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Frequently Asked Questions

What is the difference between a pediatric dentist and a family dentist?

Pediatric dentists are the pediatricians of dentistry. A pediatric dentist has two to three years specialty training following dental school and limits his/her practice to treating children only. Pediatric dentists are primary and specialty oral care providers for infants and children through adolescence, including those with special health needs.

Are baby teeth really that important to my child?

Primary or “baby” teeth are important for many reasons. Not only do they help children speak clearly and chew naturally, they also aid in forming a path that permanent teeth can follow when they are ready to erupt or come into the mouth.

When should I start cleaning my baby’s teeth?

Clinical guidelines recommend that children first see a dentist at age one, or within six months of the first baby tooth coming in-whichever comes first. However, starting at birth, you should clean your child’s gums with a soft infant toothbrush or washcloth and water. As soon as the teeth begin to appear, start brushing twice daily using fluoridated toothpaste and a soft, age-appropriate sized toothbrush. Use a “smear” of toothpaste to brush the teeth of a child less than 2 years of age. For the 2-5 year old child, dispense a “pea-size” amount of toothpaste and perform or assist you child’s tooth brushing. Remember that young children do not have the ability to brush their teeth effectively. Children should spit out and not swallow excess toothpaste after brushing. These guidelines are supported by the MDS, the American Dental Association, and the American Academy of Pediatric Dentistry.

What is preventive dentistry?

Preventive dentistry means a healthy smile. Preventive dental care for children includes: proper nutrition and dietary habits, brushing and flossing, fluoride, regular dental check-ups, assessing risk for developing cavities, evaluation of growth and development, oral health education, protection against injuries, guidance of erupting teeth, and sealants. Your pediatric dentist practices preventive dentistry. Preventive dentistry for children, in addition to regular dental visits, requires parental involvement with daily oral care at home.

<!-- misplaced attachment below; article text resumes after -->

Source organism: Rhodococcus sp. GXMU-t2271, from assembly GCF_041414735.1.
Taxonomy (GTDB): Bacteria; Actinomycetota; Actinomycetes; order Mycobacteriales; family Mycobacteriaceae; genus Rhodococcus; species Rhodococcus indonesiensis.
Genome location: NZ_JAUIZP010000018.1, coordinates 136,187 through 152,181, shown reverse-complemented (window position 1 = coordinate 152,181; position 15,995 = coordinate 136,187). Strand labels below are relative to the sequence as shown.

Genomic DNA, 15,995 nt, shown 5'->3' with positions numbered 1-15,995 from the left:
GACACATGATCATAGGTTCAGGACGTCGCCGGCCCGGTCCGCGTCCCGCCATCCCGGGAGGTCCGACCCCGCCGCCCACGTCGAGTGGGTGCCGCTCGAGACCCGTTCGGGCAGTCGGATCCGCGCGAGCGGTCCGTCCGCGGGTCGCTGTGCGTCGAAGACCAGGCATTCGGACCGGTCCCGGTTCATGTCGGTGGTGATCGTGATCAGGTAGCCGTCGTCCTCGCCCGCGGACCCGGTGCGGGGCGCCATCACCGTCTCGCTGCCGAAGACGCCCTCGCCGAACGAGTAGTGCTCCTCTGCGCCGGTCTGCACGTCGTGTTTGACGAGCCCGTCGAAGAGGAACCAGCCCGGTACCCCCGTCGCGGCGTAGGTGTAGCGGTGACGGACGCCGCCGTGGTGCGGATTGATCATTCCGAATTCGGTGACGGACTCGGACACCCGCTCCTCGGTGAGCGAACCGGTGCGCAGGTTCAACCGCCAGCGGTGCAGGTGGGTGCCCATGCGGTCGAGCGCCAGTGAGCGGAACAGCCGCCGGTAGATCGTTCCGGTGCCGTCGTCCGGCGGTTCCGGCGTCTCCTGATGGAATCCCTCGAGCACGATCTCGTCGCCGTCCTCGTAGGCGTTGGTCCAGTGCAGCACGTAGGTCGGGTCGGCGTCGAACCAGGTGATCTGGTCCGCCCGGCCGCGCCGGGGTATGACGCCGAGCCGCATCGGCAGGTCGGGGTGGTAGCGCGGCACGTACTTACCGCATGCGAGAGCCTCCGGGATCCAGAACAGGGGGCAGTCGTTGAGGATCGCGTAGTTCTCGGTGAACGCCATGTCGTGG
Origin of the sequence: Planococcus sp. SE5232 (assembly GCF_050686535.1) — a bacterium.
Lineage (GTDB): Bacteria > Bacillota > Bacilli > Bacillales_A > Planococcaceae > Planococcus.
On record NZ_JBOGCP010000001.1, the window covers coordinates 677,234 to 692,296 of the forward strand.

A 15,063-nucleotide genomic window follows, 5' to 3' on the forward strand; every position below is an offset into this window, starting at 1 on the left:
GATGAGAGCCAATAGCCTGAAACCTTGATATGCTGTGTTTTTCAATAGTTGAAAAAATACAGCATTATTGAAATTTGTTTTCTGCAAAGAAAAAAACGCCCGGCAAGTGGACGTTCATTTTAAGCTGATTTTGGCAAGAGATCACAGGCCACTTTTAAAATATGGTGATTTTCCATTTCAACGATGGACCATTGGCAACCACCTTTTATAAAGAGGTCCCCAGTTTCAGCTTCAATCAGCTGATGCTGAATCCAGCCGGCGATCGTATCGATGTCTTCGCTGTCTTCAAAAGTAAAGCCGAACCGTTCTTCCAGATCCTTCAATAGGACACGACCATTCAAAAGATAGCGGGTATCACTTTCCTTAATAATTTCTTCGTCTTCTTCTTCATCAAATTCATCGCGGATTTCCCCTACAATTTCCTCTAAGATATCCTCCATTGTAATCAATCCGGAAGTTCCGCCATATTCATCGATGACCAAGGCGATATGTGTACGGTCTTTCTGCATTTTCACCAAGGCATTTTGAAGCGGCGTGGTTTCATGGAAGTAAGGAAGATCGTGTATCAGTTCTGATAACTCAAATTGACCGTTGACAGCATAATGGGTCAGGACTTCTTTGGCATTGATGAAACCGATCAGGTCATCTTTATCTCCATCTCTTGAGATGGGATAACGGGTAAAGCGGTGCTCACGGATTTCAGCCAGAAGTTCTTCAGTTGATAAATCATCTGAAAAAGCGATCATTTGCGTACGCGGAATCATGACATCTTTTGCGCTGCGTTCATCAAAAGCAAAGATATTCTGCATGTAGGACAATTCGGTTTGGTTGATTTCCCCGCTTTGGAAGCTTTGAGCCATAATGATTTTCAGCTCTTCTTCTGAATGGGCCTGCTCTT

How often should my child see the dentist?

The American Academy of Pediatric Dentistry recommends a dental check-up at least twice a year for most children. Some children need more frequent dental visits because of increased risk of tooth decay, unique growth and developmental patterns, or need for monitored or improved oral hygiene. Your pediatric dentist will let you know the best appointment schedule for your child.

How often should my child have dental x-ray imaging?

Since every child is unique, the need for dental x-ray imaging varies from child to child. Dental x-rays are recommended only after reviewing your child’s medical and dental histories and performing a clinical examination, and only when they are likely to yield information that a visual inspection cannot. It is CPDA’s mission to practice careful and conservative use of x-ray imaging.

How does my children’s diet affect their dental health?